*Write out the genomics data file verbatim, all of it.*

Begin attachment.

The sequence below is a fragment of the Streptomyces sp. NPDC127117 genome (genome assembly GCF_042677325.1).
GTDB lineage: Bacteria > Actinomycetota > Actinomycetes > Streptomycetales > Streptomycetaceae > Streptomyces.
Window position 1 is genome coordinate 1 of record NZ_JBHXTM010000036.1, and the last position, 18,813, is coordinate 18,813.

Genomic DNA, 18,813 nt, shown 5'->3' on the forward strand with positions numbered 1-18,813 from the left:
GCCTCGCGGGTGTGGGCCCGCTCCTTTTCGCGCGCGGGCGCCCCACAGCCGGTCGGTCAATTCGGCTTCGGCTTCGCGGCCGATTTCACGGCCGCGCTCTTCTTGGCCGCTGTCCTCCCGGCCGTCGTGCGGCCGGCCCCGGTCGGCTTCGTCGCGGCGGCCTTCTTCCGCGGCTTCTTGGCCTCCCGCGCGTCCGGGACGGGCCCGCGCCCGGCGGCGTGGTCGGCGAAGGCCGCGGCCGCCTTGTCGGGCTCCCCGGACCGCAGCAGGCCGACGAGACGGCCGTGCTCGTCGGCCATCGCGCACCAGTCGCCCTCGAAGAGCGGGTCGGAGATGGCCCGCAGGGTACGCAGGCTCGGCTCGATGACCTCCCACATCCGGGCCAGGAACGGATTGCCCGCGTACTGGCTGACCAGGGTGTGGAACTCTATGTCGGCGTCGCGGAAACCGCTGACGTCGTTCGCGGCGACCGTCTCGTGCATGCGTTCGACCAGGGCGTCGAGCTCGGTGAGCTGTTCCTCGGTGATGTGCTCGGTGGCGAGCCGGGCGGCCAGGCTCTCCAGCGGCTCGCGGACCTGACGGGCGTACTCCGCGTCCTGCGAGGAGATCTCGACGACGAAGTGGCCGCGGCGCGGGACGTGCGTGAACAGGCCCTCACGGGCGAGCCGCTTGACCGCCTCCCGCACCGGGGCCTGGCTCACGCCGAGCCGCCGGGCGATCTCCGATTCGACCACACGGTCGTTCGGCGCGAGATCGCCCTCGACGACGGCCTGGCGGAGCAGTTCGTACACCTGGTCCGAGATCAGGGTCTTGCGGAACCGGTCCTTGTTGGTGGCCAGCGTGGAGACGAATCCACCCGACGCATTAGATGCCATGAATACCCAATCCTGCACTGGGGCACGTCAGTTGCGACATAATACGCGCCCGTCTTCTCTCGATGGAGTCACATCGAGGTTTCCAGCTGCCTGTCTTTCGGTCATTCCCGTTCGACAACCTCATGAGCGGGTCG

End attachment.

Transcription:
The sequence below is a fragment of the Streptomyces sp. NPDC127117 genome (genome assembly GCF_042677325.1).
GTDB lineage: Bacteria > Actinomycetota > Actinomycetes > Streptomycetales > Streptomycetaceae > Streptomyces.
Window position 1 is genome coordinate 1 of record NZ_JBHXTM010000036.1, and the last position, 18,813, is coordinate 18,813.

Genomic DNA, 18,813 nt, shown 5'->3' on the forward strand with positions numbered 1-18,813 from the left:
GCCTCGCGGGTGTGGGCCCGCTCCTTTTCGCGCGCGGGCGCCCCACAGCCGGTCGGTCAATTCGGCTTCGGCTTCGCGGCCGATTTCACGGCCGCGCTCTTCTTGGCCGCTGTCCTCCCGGCCGTCGTGCGGCCGGCCCCGGTCGGCTTCGTCGCGGCGGCCTTCTTCCGCGGCTTCTTGGCCTCCCGCGCGTCCGGGACGGGCCCGCGCCCGGCGGCGTGGTCGGCGAAGGCCGCGGCCGCCTTGTCGGGCTCCCCGGACCGCAGCAGGCCGACGAGACGGCCGTGCTCGTCGGCCATCGCGCACCAGTCGCCCTCGAAGAGCGGGTCGGAGATGGCCCGCAGGGTACGCAGGCTCGGCTCGATGACCTCCCACATCCGGGCCAGGAACGGATTGCCCGCGTACTGGCTGACCAGGGTGTGGAACTCTATGTCGGCGTCGCGGAAACCGCTGACGTCGTTCGCGGCGACCGTCTCGTGCATGCGTTCGACCAGGGCGTCGAGCTCGGTGAGCTGTTCCTCGGTGATGTGCTCGGTGGCGAGCCGGGCGGCCAGGCTCTCCAGCGGCTCGCGGACCTGACGGGCGTACTCCGCGTCCTGCGAGGAGATCTCGACGACGAAGTGGCCGCGGCGCGGGACGTGCGTGAACAGGCCCTCACGGGCGAGCCGCTTGACCGCCTCCCGCACCGGGGCCTGGCTCACGCCGAGCCGCCGGGCGATCTCCGATTCGACCACACGGTCGTTCGGCGCGAGATCGCCCTCGACGACGGCCTGGCGGAGCAGTTCGTACACCTGGTCCGAGATCAGGGTCTTGCGGAACCGGTCCTTGTTGGTGGCCAGCGTGGAGACGAATCCACCCGACGCATTAGATGCCATGAATACCCAATCCTGCACTGGGGCACGTCAGTTGCGACATAATACGCGCCCGTCTTCTCTCGATGGAGTCACATCGAGGTTTCCAGCTGCCTGTCTTTCGGTCATTCCCGTTCGACAACCTCATGAGCGGGTCG